Repetitive Transcranial Magnetic Stimulation Shows Effectiveness in Treating Excessive Daytime Sleepiness in Parkinson Disease


In comparison to nonresponders, those in the active treatment group who did respond well exhibited longer disease duration and lower baseline levodopa equivalent dose.

Chun-Feng Liu, MD, PhD, director, Soochow University

Chun-Feng Liu, MD, PhD

According to recently published findings from a sham-controlled, parallel study, low frequency repetitive transcranial magnetic stimulation (rTMS) over right dorsolateral prefrontal cortex (DLPFC) significantly improved symptoms of excessive daytime sleepiness (EDS) in patients with Parkinson disease (PD).1

A total of 25 individuals were randomly assigned to active treatment of 1 Hz rTMS (n = 15) for 10 consecutive days or sham (n = 10), with changes on Epworth Sleepiness Scale (ESS) as the primary outcome. All told, after 10 days, significant improvements of 15.65% (±17.18) were observed in the active treatment group (P <.05). These continued to be observed at the second follow-up, 30 days later (ESS improvement , 16.72%; ±14.33; P <.05).

"To be noted, as an adjunctive therapeutic strategy, current rTMS study was aimed to alleviate EDS in PD but not to completely remove or cure the symptoms,” senior investigator Chun-Feng Liu, MD, PhD, director, Soochow University, and colleagues, wrote. “Further studies with large sample size, refined stimulation mode (stimulation site or session) and detailed evaluation endpoint are needed to confirm and better display the results of rTMS effect."

To date, only 2 studies had reported on the improvement of EDS with high frequency rTMS over DLPFC in patients with narcolepsy, while its effects in PD population remained unknown. Previous research conducted by Liu et al had suggested that low frequency rTMS over right DLPFC benefited general sleep quality of PD. Considering that DLPFC is involved in functions of regulating emotion, execution, as well as sleep, investigators hypothesized that the pathological change of DLPFC in patients with PD may be related to nonmotor symptoms such as depression, cognitive deficits, and sleep disturbance.

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Between the active and sham groups, there were no significant differences on demographics. All participants completed the follow-ups, and no adverse events (AEs) were noted during the study. While patients on active treatment showed significant decreases in ESS score, no significant changes were observed in the sham group. For the active group, all scales that evaluated motor and other nonmotor symptoms showed significant improvement at first follow-up.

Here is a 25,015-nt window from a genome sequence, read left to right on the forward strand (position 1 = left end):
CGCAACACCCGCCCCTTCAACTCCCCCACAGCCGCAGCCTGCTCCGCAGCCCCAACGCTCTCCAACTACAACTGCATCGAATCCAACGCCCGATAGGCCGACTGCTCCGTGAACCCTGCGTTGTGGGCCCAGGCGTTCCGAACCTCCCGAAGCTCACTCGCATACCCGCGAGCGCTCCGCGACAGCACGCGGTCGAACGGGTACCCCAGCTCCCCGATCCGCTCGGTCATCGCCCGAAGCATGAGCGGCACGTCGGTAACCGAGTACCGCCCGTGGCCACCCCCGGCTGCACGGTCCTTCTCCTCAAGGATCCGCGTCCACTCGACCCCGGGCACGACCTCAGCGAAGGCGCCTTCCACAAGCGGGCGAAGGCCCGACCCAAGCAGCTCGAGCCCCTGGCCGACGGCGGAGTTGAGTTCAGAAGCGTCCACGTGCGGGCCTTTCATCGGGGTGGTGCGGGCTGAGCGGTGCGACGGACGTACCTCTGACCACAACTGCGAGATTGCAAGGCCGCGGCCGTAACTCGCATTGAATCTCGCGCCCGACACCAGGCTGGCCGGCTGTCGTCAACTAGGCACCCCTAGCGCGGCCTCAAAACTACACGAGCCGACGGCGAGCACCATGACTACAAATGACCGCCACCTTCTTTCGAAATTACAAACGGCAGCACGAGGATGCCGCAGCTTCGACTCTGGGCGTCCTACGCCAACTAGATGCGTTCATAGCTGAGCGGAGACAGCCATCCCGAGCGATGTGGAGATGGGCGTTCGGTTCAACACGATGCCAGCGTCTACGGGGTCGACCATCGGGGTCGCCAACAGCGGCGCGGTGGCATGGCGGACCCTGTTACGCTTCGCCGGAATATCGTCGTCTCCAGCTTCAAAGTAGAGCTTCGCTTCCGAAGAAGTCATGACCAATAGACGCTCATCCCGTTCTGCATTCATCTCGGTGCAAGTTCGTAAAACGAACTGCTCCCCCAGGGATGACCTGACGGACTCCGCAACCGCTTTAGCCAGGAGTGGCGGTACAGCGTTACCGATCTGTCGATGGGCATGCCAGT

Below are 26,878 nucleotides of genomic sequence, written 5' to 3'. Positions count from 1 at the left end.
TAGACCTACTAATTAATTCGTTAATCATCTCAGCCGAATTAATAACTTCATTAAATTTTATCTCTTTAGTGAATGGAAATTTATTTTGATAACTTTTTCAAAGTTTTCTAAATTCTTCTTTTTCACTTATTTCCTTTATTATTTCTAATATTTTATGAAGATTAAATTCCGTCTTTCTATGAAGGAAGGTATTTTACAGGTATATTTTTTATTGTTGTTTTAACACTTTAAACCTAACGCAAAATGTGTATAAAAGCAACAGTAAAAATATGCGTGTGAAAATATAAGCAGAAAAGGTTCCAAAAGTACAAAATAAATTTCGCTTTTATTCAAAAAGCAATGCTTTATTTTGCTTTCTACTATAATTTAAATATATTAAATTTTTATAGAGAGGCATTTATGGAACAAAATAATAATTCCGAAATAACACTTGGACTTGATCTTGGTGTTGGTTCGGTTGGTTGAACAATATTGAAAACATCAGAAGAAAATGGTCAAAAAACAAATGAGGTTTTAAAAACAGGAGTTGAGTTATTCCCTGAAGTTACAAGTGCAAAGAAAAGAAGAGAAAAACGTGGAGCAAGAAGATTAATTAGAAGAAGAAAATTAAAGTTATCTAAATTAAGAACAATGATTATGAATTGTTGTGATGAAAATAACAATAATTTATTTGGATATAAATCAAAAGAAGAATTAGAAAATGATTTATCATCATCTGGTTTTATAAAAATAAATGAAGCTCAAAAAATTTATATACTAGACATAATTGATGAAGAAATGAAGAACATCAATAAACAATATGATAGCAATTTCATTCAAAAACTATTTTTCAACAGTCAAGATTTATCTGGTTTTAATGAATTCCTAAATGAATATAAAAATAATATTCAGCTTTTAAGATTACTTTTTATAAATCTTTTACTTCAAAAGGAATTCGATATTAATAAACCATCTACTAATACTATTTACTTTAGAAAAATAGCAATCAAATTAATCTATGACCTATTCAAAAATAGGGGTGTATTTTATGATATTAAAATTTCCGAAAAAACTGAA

Aside from Unified Parkinson Disease Rating Scale (UPDRS) total score and UPDRS-III, the therapeutic effects from rTMS lasted for 1 month. In a correction analysis, the percentage of change of ESS score in the active group was positively related to the baseline duration of disease (first follow-up, r = .788; second follow-up, r = .571; P <.05 for both).

A deeper look at ESS change in the active rTMS group showed that the percentage change of Montreal Cognitive Assessment (MoCA) score of responders on ESS was significantly higher than nonresponders at the 2 follow-ups (P <.05). Meanwhile, the responsive group had significantly longer duration of disease and higher baseline score of UPDRS and UPRDS-III than nonresponders at the first follow-up, and significantly lower levodopa equivalent dose (LED) than the nonresponsive group at second follow-up (P <.05).

Results also showed an inverse correlation between the percent change of ESS score in the responsive group and change of MoCA score at first follow-up (r = –0.721; P <.05) but not at second follow-up (r = –0.188; P >.05). Although the percentage change of ESS score in the responsive group showed a trend of positive correlation with the duration of disease at both follow-ups, the result was not statistically significant (first follow-up, r = .600; second follow-up, r = .471; P >.05).

The study investigators wrote, "According to our results, the improvement of symptoms of EDS may be associated with longer duration of disease and less LED, but independent of mood. First of all, we believe that the improvement of EDS in patients with longer duration of disease may benefit from the improvement of more severe nonmotor symptoms according to our statistical analysis, as the impact of nonmotor symptoms on PD related EDS could be aggravated with the increase of duration of disease."

1. Zhang X, Zhuang S, Wu J, et al. Effects of repetitive transcranial magnetic stimulation over right dorsolateral prefrontal cortex on excessive daytime sleepiness in patients with Parkinson disease. Sleep Med. 2022;100:133-138. doi:10.1016/j.sleep.2022.08.003.
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